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  • Writer's picturejames tantau

Benefits of exercise for Multiple Sclerosis

It’s World Multiple Sclerosis (MS) Day! The 30th of May is an internationally recognised day

of raising awareness for everyone effected by MS, sharing stories and campaigning for

change. The theme of this year’s World MS Day is diagnosis- navigating MS together. This

campaign aims to advocate for early and accurate diagnosis for everyone living with MS.

Highlighting global barriers and calling for additional funding to train healthcare

professionals and conduct new research and clinical advancements for diagnosis.

(World MS Day, 2024)


What is MS?

MS is a chronic disease of the central nervous system (brain and spinal cord). It is caused

when an individual’s immune systems mistakenly damage a fatty material called myelin that insulates nerves. The loss of myelin affects the way nerves conduct electrical impulses to and from the brain. The breakdown of myelin during an MS attack is called demyelination, where patches of nerves become exposed and scarred. Symptoms of MS can vary, however, common symptoms include loss of motor function, loss of sensation, impaired balance, pain, vision and memory changes.

- There are more than 33,000 people in Australia living with MS

- The average age of diagnosis in Australia is between 20-40 years

- 3 out of 4 Australians that are diagnosed with MS are women

(MS Australia, 2024)


How does Exercise help with MS?

Research suggests that many symptoms associated with MS can be reduced through

physical activity such as:

- Reduce fatigue and increase energy levels

- Improve muscular strength

- Improve balance and coordination/ reduce risk of falls

- Improve mood, well-being and cognition

- Optimise symptoms of recovery after an MS relapse.

Sedentary behaviour may also exacerbate symptoms such as fatigue, decreased strength

and poor sleep. Being inactive also increases the risk of developing other chronic health

conditions.

(MS Australia, 2024)


Exercise Guidelines

- Research suggests a combination of aerobic, resistance, balance and stretching

exercises are the most beneficial for people with MS.

- 30 minutes of moderate aerobic exercise (eg: walking, swimming, cycling) 2 times

per week and strength-based exercise (eg: body weight, free weights, machines and

reformer Pilates) 2 times per week is recommended.

- People with an advanced level of fitness and who want to see greater benefits can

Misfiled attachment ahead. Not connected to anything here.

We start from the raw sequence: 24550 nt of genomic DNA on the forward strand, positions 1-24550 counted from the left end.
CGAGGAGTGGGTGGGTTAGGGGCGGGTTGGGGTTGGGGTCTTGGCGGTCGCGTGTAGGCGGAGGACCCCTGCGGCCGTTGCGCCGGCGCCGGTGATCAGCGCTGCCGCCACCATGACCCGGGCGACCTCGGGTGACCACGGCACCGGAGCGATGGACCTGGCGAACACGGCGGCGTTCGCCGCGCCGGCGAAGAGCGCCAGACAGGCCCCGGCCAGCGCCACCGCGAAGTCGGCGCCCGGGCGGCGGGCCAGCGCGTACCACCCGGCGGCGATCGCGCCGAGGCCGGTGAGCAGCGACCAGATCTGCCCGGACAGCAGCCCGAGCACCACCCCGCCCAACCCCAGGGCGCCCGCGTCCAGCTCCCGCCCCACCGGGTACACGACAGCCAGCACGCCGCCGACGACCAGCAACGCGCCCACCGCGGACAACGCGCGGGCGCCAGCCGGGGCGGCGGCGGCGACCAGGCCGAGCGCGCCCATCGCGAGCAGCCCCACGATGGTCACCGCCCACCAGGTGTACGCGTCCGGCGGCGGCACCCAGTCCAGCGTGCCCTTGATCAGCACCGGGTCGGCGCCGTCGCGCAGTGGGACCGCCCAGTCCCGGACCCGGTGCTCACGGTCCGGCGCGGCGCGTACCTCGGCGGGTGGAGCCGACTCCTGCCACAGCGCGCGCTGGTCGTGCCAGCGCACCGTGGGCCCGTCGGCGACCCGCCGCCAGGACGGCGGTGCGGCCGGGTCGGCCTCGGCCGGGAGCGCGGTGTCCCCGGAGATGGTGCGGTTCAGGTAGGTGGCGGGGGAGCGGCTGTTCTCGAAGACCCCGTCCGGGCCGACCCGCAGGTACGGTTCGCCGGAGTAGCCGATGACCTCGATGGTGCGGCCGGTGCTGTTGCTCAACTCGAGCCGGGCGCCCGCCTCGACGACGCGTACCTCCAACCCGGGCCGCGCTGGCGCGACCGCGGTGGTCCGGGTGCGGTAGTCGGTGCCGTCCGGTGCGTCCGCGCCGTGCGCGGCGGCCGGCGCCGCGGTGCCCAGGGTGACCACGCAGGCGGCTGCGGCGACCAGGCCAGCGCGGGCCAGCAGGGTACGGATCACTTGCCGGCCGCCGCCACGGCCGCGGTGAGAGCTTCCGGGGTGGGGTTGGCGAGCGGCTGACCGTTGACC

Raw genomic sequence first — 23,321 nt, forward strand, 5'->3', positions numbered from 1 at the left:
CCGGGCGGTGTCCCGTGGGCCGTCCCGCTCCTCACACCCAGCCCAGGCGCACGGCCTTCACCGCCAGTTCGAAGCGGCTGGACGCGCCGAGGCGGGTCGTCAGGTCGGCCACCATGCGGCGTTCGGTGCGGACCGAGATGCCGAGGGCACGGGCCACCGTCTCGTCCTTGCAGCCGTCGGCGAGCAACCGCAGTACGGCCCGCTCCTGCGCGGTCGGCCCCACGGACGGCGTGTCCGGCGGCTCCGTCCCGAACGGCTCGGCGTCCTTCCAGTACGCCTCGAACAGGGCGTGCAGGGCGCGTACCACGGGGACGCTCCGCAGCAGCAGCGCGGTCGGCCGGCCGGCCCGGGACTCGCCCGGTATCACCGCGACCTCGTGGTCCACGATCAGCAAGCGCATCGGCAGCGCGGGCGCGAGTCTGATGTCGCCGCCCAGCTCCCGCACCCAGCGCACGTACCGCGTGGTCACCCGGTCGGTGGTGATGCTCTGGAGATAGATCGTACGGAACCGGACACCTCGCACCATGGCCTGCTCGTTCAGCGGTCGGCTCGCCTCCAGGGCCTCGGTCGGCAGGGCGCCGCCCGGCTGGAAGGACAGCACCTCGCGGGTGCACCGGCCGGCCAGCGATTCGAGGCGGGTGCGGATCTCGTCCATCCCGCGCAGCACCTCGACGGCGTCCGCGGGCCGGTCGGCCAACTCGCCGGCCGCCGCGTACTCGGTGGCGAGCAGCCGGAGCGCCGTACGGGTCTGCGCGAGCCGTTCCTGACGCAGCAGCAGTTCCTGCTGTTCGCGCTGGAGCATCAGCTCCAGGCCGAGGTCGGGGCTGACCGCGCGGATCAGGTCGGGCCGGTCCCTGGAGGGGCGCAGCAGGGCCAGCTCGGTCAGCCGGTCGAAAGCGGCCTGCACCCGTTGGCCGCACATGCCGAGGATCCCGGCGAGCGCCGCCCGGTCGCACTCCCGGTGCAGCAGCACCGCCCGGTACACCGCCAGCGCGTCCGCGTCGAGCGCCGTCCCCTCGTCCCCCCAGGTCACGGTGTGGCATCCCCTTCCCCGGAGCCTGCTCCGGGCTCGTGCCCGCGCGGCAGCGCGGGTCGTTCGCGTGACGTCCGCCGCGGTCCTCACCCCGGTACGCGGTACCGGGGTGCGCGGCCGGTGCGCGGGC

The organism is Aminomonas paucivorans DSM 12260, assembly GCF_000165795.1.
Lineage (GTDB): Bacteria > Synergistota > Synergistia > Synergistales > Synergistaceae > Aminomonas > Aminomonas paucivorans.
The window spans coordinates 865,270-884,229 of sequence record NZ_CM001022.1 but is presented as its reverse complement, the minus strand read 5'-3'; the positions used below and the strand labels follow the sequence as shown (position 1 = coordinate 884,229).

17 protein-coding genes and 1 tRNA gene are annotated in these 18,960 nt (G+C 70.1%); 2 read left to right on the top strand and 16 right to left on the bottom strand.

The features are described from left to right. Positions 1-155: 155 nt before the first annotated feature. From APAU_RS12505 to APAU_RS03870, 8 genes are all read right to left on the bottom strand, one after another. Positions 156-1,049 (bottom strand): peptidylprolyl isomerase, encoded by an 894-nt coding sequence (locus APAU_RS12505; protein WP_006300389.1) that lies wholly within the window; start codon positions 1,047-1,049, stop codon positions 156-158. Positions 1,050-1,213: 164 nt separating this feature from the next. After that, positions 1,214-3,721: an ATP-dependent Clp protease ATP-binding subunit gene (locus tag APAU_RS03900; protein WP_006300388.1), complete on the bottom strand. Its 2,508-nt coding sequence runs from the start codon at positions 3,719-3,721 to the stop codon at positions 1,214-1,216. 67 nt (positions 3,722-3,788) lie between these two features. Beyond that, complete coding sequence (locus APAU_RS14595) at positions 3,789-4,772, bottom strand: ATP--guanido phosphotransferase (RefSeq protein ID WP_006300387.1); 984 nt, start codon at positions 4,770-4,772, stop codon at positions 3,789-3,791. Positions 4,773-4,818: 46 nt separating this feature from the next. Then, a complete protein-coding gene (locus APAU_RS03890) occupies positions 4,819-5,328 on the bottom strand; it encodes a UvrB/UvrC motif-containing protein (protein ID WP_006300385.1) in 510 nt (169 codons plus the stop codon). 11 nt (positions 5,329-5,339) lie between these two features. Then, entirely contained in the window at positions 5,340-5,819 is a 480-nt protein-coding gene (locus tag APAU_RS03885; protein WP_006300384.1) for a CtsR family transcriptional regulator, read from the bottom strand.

participate in moderate to vigorous aerobic exercise 5 times per week and resistance

training 2-to 3 times per week.

- For strength-based exercise, slowly building up to 2 sets of 10-15 repetitions is

optimal. Focusing on the lowering phase of the movement.

- For those with more severe disability; breathing exercises, flexibility exercises and

general exercises of the arms and legs for up to 20 minutes a day 3-7 days per week

is optimal.

((MS Australia, 2024), (Exercise is Medicine Australia, 2020), (Exercise Right))

- Research suggests that exercise does not exacerbate MS symptoms. However,

exercise may cause temporary worsening of pre-existing symptoms, which could

be explained in part by an increase in body temperature (Cleveland Clinic: The role

of physical exercise in managing Multiple Sclerosis symptoms, 2024). This can be

easily managed in cooler environments such as using fans, air conditioners, loose-

fitting clothing and cold drinks.

Remember: Doing something is always better than doing nothing! Starting slowly and

gradually increasing levels of activity is a great way to begin.


How can an Exercise Physiologist help?

As previously stated, signs and symptoms of MS vary between individuals. It is important

that people with MS feel supported to overcome barriers to exercise and feel safe when

completing exercise. Therefore, it is important that exercises, particularly balance-focused

exercises are completed in a safe environment to reduce the risk of falls or injury.

Accredited Exercise Physiologists have the knowledge and expertise to tailor exercise

sessions and programs to suit the specific needs and goals of their clients. Providing high-

quality prescription, education and support every time.

On World MS Day (and every day) we all play a role in helping those who are affected by MS

feel included and supported. If you or anyone you know want more information about the

diagnosis progress, please speak with your trusted General Practitioner. If you or anyone

you know are struggling to manage their MS symptoms or want additional support/guidance, consider booking in with an Exercise Physiologist at Geelong Rehabilitation Centre.



References:

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